Of all the evasions, obfuscations and diversions uttered by UCLA's Professor of Law Khaled Abou el Fadl yesterday at the Harvard Divinity School, none was more revealing than his opening declaration that Sharia Law's compatibility or incompatibility with human rights was wholly "vacuous" and "irrelevant." None of the 60 or so, mostly Muslim attendees, seemed to have had a problem with this statement. The audience reaction, from both Mr. Fadl's academic colleagues (among whom was Harvard's Roy Mottahedeh, Gurney Professor of History, specialist in Persian history) and students was more disturbing than the actual presentation.
Mr. el Fadl has been described by Daniel Pipes as a "stealth jihadist," ostensibly anti-Wahabbist, anti-extremist, but whose actual public statements appear to belie his "moderate" persona. For example:
On Saudi Arabia:
"The Wahhabis do not seek to dominate-to attain supremacy in the world...they are more than happy living within the boundaries of Saudi Arabia."
On Shari'ah Law (the law that punishes apostasy and homosexuality with execution and delineates inferior status for women and non-Muslims):
"Shariah and Islam are inseparable"
"the struggle waged to cleanse oneself from the vices of the heart" and "Holy war is not an expression used by the Qur'anic text or Muslim theologians..."
Aside from these disturbing pronouncements, el Fadl is internally inconsistent. In 1999 he wrote, "There is no doubt that Muslim jurists do equate just war with religious war (Jihad)."
Appointed to President Bush's Commission on International Religious Freedom, el Fadl has finally come out in the open by affirming to us that Shari'ah is Shari'ah and any expectations of its conforming to fundamental human rights is irrelevant and a product of -- you guessed it -- the dreaded "Orientalism".
It is not surprising that el Fadl declined to discuss the memorable 1990 Cairo publication of The Universal Islamic (could be the most obvious oxymoron of the 21st Century) Declaration of Human Rights, Islam's rejoinder to the UN's document adopted in 1948 and (up until now at least) regarded as the defining set of global human rights principles devoid of religious directives.
The UIDHR, on the other hand, obliges the world to submit to "an Islamic order." Beneath all the vaunted calls of equality, civil rights, labor rights and educational rights lies the process of "the Law", which, under the heading of "explanatory notes", refers exclusively to Shari'ah.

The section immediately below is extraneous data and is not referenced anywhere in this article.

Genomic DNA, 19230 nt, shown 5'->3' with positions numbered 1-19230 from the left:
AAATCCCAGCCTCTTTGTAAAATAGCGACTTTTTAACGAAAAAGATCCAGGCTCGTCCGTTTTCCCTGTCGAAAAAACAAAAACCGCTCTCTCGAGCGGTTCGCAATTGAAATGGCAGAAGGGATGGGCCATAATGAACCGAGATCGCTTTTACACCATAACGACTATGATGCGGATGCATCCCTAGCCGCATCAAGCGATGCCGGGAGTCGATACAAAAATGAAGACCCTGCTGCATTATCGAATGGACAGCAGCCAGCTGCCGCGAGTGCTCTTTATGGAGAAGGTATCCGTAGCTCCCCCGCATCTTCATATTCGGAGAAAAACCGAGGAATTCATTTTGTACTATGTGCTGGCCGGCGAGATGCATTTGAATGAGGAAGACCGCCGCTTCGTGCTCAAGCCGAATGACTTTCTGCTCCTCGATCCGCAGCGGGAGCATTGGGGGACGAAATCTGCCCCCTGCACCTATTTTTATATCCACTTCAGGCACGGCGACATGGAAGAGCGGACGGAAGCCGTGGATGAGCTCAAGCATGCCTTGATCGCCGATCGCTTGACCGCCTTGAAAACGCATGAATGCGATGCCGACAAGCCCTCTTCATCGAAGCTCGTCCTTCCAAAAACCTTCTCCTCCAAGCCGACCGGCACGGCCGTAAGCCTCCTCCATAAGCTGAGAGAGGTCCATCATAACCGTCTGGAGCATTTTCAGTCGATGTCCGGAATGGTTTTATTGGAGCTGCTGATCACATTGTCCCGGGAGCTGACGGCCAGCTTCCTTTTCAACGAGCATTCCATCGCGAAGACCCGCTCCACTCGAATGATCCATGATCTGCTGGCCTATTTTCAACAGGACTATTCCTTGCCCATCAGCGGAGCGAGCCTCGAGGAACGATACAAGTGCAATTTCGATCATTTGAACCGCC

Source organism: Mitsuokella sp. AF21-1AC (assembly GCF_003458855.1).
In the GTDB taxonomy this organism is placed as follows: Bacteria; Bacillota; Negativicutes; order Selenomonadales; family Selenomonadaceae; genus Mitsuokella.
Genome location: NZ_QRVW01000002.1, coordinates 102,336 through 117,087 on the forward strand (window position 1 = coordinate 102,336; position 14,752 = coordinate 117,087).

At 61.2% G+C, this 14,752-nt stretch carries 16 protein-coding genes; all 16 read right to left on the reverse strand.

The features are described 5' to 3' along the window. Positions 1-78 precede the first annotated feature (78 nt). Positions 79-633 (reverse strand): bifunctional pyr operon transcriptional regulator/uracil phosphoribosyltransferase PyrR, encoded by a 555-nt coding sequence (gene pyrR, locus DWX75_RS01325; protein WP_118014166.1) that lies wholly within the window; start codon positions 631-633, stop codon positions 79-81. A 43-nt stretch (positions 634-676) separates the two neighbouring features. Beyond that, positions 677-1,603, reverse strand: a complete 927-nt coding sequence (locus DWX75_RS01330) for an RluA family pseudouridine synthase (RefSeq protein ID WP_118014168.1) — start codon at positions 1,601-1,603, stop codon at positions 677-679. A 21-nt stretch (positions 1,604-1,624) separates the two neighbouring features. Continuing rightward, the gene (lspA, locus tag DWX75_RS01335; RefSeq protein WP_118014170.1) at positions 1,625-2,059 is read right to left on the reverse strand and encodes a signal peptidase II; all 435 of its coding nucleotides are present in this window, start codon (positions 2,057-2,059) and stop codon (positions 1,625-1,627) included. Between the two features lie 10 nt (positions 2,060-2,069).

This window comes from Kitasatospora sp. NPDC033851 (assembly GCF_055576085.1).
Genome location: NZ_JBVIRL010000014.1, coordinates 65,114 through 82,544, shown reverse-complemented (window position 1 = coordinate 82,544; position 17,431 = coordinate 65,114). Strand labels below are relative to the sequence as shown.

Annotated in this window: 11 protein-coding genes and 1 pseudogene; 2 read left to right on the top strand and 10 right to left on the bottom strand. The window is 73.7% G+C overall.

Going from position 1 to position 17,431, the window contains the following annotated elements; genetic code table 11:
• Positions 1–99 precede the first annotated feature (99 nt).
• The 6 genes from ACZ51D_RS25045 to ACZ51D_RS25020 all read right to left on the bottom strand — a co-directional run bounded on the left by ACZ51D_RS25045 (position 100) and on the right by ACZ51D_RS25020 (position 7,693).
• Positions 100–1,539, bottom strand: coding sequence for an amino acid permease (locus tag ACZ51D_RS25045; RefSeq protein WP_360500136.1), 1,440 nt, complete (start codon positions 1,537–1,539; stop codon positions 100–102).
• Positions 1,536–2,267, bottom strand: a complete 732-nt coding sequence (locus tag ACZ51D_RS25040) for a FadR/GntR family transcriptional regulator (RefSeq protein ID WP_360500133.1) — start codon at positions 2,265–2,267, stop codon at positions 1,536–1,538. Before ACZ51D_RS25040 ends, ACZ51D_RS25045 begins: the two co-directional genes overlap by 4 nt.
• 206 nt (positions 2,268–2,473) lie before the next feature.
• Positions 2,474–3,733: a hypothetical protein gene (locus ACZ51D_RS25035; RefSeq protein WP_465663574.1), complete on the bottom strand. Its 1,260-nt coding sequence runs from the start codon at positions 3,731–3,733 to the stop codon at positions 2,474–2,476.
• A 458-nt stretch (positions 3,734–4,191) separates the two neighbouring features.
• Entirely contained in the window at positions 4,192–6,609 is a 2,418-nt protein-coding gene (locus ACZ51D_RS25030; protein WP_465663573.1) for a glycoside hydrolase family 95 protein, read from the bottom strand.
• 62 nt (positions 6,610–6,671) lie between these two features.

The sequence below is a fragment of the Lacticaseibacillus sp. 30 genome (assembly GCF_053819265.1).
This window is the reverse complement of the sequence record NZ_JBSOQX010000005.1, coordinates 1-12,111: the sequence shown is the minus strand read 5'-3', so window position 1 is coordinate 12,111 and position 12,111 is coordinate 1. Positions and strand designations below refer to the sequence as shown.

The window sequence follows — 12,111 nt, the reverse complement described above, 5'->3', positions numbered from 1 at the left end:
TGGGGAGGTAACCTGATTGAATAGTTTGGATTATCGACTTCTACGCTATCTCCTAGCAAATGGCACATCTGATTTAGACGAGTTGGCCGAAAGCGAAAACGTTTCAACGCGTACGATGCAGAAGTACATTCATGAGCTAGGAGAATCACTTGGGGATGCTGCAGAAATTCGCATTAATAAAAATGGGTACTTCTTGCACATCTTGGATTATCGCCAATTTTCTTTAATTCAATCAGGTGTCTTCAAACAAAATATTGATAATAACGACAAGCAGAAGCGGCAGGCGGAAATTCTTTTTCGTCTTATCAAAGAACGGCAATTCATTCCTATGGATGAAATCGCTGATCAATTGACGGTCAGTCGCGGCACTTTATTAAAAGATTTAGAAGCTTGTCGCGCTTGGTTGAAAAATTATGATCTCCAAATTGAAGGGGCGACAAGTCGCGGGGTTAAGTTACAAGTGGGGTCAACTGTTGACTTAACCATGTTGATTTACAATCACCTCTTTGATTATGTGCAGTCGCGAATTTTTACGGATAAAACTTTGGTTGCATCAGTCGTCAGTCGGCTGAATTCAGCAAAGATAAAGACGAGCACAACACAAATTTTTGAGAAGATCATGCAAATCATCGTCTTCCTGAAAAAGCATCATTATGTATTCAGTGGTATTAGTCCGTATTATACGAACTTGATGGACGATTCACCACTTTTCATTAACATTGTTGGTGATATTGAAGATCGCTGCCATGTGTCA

And so, as there is no other god but Allah, there is no other law but Shari'ah. You can get scared now.
As the Cairo declaration affirms at the outset, "Islam gave to mankind an ideal code of human rights fourteen centuries ago. Based on the Holy Qu'ran and the Sunnah (the life, acts and sayings of Mohammed), all of mankind look no further (my italics) than Islam for all its fundamental rights."
Right. Tell it to the women, Copts, animists, Christians, Jews, Bahai's and innumerable others who might be just a bit nervous about their place in an Islamic universe.
Professor Mottahedeh lamented the fact that Muslims have spent too much time trying to reconcile Shari'ah with the UN Declaration of Human Rights, urging the world to supplement it with the Muslim version. Of course, the former is truly universal, the latter particularistic.
And so, a Harvard tenured professor would essentially replace one with the other in a kind of perfecting process. Harvard seems to have heard Mr. Mottahedeh's message recently when it accorded exclusionary rights to Muslims by banning men from one of its gyms at designated hours to accommodate Muslim women. Given the professor's desired trajectory of Islamic "ethics", we might even see the ultimate penalty for apostasy applied to those foolhardy students who decide to change their religion while at Harvard.
"It is time to consider what the West has lost by not including the Islamic tradition and what it has to say about human rights" concluded Professor Mottahedeh. Considering the body count attributable to the application of Shari'ah from ancient Sindh (India) to the current slaughter in Darfur, that's a tradition better left unlearned.
Professor el Fadl was quite pleased by the reception he received.